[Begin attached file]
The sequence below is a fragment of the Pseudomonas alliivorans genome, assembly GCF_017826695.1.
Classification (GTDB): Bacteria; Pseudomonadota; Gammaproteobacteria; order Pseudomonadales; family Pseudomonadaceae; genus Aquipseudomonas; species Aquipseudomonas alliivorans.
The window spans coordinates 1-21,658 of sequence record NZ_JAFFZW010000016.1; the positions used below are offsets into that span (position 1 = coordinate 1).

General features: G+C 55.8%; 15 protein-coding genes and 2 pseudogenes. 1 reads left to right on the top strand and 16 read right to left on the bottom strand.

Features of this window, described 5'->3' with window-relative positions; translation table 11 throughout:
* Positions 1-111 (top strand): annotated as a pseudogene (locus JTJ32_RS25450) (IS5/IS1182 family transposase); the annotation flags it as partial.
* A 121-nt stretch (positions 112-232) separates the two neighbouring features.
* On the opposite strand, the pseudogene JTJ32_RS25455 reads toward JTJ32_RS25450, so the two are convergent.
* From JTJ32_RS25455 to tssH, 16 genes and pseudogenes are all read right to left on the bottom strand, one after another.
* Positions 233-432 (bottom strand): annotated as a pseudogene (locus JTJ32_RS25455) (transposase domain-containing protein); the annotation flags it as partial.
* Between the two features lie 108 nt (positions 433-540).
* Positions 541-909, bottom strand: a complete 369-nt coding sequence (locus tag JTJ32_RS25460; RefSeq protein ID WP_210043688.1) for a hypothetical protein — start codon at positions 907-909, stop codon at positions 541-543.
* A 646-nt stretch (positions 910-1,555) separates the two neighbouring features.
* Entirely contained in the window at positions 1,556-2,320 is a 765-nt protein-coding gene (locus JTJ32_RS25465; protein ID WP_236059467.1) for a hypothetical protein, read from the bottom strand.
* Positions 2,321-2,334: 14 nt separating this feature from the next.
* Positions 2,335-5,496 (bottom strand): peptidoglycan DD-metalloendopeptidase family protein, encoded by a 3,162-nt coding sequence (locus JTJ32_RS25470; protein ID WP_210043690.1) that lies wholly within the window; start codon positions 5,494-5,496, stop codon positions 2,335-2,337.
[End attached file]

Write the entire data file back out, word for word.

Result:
The sequence below is a fragment of the Pseudomonas alliivorans genome, assembly GCF_017826695.1.
Classification (GTDB): Bacteria; Pseudomonadota; Gammaproteobacteria; order Pseudomonadales; family Pseudomonadaceae; genus Aquipseudomonas; species Aquipseudomonas alliivorans.
The window spans coordinates 1-21,658 of sequence record NZ_JAFFZW010000016.1; the positions used below are offsets into that span (position 1 = coordinate 1).

General features: G+C 55.8%; 15 protein-coding genes and 2 pseudogenes. 1 reads left to right on the top strand and 16 read right to left on the bottom strand.

Features of this window, described 5'->3' with window-relative positions; translation table 11 throughout:
* Positions 1-111 (top strand): annotated as a pseudogene (locus JTJ32_RS25450) (IS5/IS1182 family transposase); the annotation flags it as partial.
* A 121-nt stretch (positions 112-232) separates the two neighbouring features.
* On the opposite strand, the pseudogene JTJ32_RS25455 reads toward JTJ32_RS25450, so the two are convergent.
* From JTJ32_RS25455 to tssH, 16 genes and pseudogenes are all read right to left on the bottom strand, one after another.
* Positions 233-432 (bottom strand): annotated as a pseudogene (locus JTJ32_RS25455) (transposase domain-containing protein); the annotation flags it as partial.
* Between the two features lie 108 nt (positions 433-540).
* Positions 541-909, bottom strand: a complete 369-nt coding sequence (locus tag JTJ32_RS25460; RefSeq protein ID WP_210043688.1) for a hypothetical protein — start codon at positions 907-909, stop codon at positions 541-543.
* A 646-nt stretch (positions 910-1,555) separates the two neighbouring features.
* Entirely contained in the window at positions 1,556-2,320 is a 765-nt protein-coding gene (locus JTJ32_RS25465; protein ID WP_236059467.1) for a hypothetical protein, read from the bottom strand.
* Positions 2,321-2,334: 14 nt separating this feature from the next.
* Positions 2,335-5,496 (bottom strand): peptidoglycan DD-metalloendopeptidase family protein, encoded by a 3,162-nt coding sequence (locus JTJ32_RS25470; protein ID WP_210043690.1) that lies wholly within the window; start codon positions 5,494-5,496, stop codon positions 2,335-2,337.